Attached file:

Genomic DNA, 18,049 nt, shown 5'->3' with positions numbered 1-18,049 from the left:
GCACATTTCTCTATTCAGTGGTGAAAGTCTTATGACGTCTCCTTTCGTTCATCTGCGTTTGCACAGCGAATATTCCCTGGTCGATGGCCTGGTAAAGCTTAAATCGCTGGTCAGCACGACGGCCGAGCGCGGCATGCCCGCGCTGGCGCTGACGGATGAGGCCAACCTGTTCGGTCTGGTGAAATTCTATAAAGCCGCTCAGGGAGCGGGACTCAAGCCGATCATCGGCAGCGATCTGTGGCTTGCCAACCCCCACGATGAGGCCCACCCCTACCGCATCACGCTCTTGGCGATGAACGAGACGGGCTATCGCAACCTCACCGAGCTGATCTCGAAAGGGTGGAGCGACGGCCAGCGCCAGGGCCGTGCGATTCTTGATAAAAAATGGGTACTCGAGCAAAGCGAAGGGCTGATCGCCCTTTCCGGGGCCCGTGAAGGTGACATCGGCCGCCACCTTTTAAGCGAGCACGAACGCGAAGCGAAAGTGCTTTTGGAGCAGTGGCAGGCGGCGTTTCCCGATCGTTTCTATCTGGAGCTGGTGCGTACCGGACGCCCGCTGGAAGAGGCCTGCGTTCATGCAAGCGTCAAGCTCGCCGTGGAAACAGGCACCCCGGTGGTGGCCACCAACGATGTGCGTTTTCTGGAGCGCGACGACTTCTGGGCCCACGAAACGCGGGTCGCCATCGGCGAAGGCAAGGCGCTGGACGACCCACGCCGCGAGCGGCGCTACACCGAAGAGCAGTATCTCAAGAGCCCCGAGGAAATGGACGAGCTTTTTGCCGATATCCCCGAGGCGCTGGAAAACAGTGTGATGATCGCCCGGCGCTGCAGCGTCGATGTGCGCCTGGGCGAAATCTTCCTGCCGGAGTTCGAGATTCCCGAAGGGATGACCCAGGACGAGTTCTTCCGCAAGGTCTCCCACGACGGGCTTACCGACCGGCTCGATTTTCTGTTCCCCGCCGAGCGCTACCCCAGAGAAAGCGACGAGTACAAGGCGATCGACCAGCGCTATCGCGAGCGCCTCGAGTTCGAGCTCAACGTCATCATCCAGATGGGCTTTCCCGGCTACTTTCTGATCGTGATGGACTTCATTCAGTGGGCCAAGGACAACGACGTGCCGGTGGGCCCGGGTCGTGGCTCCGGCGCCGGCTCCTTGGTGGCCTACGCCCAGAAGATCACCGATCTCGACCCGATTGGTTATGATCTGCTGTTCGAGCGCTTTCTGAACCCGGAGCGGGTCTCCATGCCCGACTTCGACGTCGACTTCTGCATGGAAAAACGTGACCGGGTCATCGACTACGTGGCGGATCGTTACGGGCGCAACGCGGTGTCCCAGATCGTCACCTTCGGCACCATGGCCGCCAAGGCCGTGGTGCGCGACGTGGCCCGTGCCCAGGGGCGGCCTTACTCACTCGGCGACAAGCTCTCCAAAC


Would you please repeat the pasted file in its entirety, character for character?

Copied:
Genomic DNA, 18,049 nt, shown 5'->3' with positions numbered 1-18,049 from the left:
GCACATTTCTCTATTCAGTGGTGAAAGTCTTATGACGTCTCCTTTCGTTCATCTGCGTTTGCACAGCGAATATTCCCTGGTCGATGGCCTGGTAAAGCTTAAATCGCTGGTCAGCACGACGGCCGAGCGCGGCATGCCCGCGCTGGCGCTGACGGATGAGGCCAACCTGTTCGGTCTGGTGAAATTCTATAAAGCCGCTCAGGGAGCGGGACTCAAGCCGATCATCGGCAGCGATCTGTGGCTTGCCAACCCCCACGATGAGGCCCACCCCTACCGCATCACGCTCTTGGCGATGAACGAGACGGGCTATCGCAACCTCACCGAGCTGATCTCGAAAGGGTGGAGCGACGGCCAGCGCCAGGGCCGTGCGATTCTTGATAAAAAATGGGTACTCGAGCAAAGCGAAGGGCTGATCGCCCTTTCCGGGGCCCGTGAAGGTGACATCGGCCGCCACCTTTTAAGCGAGCACGAACGCGAAGCGAAAGTGCTTTTGGAGCAGTGGCAGGCGGCGTTTCCCGATCGTTTCTATCTGGAGCTGGTGCGTACCGGACGCCCGCTGGAAGAGGCCTGCGTTCATGCAAGCGTCAAGCTCGCCGTGGAAACAGGCACCCCGGTGGTGGCCACCAACGATGTGCGTTTTCTGGAGCGCGACGACTTCTGGGCCCACGAAACGCGGGTCGCCATCGGCGAAGGCAAGGCGCTGGACGACCCACGCCGCGAGCGGCGCTACACCGAAGAGCAGTATCTCAAGAGCCCCGAGGAAATGGACGAGCTTTTTGCCGATATCCCCGAGGCGCTGGAAAACAGTGTGATGATCGCCCGGCGCTGCAGCGTCGATGTGCGCCTGGGCGAAATCTTCCTGCCGGAGTTCGAGATTCCCGAAGGGATGACCCAGGACGAGTTCTTCCGCAAGGTCTCCCACGACGGGCTTACCGACCGGCTCGATTTTCTGTTCCCCGCCGAGCGCTACCCCAGAGAAAGCGACGAGTACAAGGCGATCGACCAGCGCTATCGCGAGCGCCTCGAGTTCGAGCTCAACGTCATCATCCAGATGGGCTTTCCCGGCTACTTTCTGATCGTGATGGACTTCATTCAGTGGGCCAAGGACAACGACGTGCCGGTGGGCCCGGGTCGTGGCTCCGGCGCCGGCTCCTTGGTGGCCTACGCCCAGAAGATCACCGATCTCGACCCGATTGGTTATGATCTGCTGTTCGAGCGCTTTCTGAACCCGGAGCGGGTCTCCATGCCCGACTTCGACGTCGACTTCTGCATGGAAAAACGTGACCGGGTCATCGACTACGTGGCGGATCGTTACGGGCGCAACGCGGTGTCCCAGATCGTCACCTTCGGCACCATGGCCGCCAAGGCCGTGGTGCGCGACGTGGCCCGTGCCCAGGGGCGGCCTTACTCACTCGGCGACAAGCTCTCCAAAC